First published by surefish.co.uk in April 2008.


This recent article, looking at some of the better-known speculations of science fiction (SF) and dividing them into different classes of ‘impossibility’, confused me. And not just by doing so fairly respectfully, with just the one obligatory arch reference to Captain Kirk.

My issue is with how the piece – or rather the book that inspired it – seems to view time-travel. While time-travel proper is classed as a ‘Type 2’ impossibility (not necessarily contrary to the laws of physics, but unlikely to happen in the short term), precognition (true knowledge of future events, as featured in the film Minority Report) somehow merits being a ‘Type 3’, categorically outlawed by our current understanding of physics.

As an SF writer and general-purpose geek, I feel the overwhelming urge to highlight the contradiction. Precognition is just a special case of time-travel, where information rather than a physical object ‘travels’ from the future into the present.

Father Time

On reflection, though, I can see what Dr Kaku’s book is – presumably – getting at. Many philosophers (and not a few SF authors) believe we live in a ‘non-deterministic’ universe. Interfering with the past will change the present in unpredictable ways, creating a new history which incorporates that interference. This means, among other things, that a traveller to the past can never return to the same present that they left.

Similarly, information from the future would influence our actions in the present, changing the future it came from and immediately rendering itself unreliable. Since the entire point of precognition is its reliability, this does make the whole thing a tad problematic.

SF takes great delight in jumping around in this philosophical minefield. Some of the same difficulties also face theologians, in attempting to reconcile omniscience with free will.

A God who sees the whole of history from the perspective of eternity must know, for instance, what I’ll write in my Surefish column next month. But if my moral choices mean anything at all, I must also be free to choose whether or not I write a column (say) abjuring all God’s works and pledging my soul to the Devil.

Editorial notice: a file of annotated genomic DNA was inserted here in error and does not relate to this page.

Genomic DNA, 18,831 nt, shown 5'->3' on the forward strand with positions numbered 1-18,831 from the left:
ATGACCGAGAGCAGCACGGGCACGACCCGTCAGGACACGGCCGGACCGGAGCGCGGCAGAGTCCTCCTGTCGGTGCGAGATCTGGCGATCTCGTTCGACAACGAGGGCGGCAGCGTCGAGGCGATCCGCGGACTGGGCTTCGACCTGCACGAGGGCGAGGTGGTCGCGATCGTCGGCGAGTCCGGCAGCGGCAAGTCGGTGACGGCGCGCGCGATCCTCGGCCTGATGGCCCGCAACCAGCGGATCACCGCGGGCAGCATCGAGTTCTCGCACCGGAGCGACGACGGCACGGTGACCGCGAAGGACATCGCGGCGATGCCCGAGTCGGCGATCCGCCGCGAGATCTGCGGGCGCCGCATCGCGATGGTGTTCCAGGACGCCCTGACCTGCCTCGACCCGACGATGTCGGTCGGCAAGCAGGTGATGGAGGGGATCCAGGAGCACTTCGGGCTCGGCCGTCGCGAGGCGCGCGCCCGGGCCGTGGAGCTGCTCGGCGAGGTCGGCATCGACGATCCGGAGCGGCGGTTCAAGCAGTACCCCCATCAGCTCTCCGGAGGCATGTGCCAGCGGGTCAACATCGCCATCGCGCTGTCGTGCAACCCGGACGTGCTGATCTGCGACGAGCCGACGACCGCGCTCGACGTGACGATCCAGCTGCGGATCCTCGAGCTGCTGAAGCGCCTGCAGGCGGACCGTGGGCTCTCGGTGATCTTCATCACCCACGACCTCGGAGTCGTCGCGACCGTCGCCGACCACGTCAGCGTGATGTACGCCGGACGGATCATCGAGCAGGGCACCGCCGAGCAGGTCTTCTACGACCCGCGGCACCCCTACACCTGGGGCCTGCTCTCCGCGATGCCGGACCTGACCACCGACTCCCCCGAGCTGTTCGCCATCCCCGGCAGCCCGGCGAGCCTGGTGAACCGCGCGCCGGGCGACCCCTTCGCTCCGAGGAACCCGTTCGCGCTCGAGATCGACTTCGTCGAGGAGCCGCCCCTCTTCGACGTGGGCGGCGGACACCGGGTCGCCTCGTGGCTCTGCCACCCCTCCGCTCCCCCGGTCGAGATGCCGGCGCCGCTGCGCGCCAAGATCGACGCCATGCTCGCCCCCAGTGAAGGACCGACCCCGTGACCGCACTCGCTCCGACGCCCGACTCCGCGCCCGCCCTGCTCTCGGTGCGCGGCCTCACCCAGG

So long as God’s perspective remains ‘outside time’, we can resolve this. God doesn’t know what I’m going to do ‘before’ I do it, because ‘before’ just isn’t a concept which applies to God.

The problem re-emerges, however, if God starts irresponsibly handing out prophecies. Either human beings can work to avert a prophecy, which compromises divine omniscience – or else God’s predictions are infallible, compromising human free will.

Prophets and Losses

A few columns ago I made a distinction between prophecy and futurology, suggesting that SF warns us of the potential consequences of our actions, rather than prognosticating events which will definitely come to pass. This type of foretelling, potentially changing the hearts and minds of one’s audience, makes imagining the invention of tanks look like a parlour-trick.

Nonetheless, an SF reader might view the Biblical prophets as precognitives in a non-deterministic universe – granted accurate foreknowledge of a future which, once foretold, may never come to pass.

This would make Jesus – an omniscient God incarnate in history as a human being – the equivalent of a time-traveller, changing the future he ‘knows’ by his mere presence. Would it be pushing speculative theology too far to point out that Jesus’s one unambiguous prophecy – of certain fairly specific events happening in the lifetimes of his contemporaries – never came to pass?

Perhaps it would. Perhaps this passage is indeed, as many commentators believe, an exaggerated account of the fall of Jerusalem.

Or perhaps, despite what Captain Jack Harkness might claim, it’s actually the first century when everything changes.

Read Philip Purser-Hallard’s blog.

© Philip Purser-Hallard 2008

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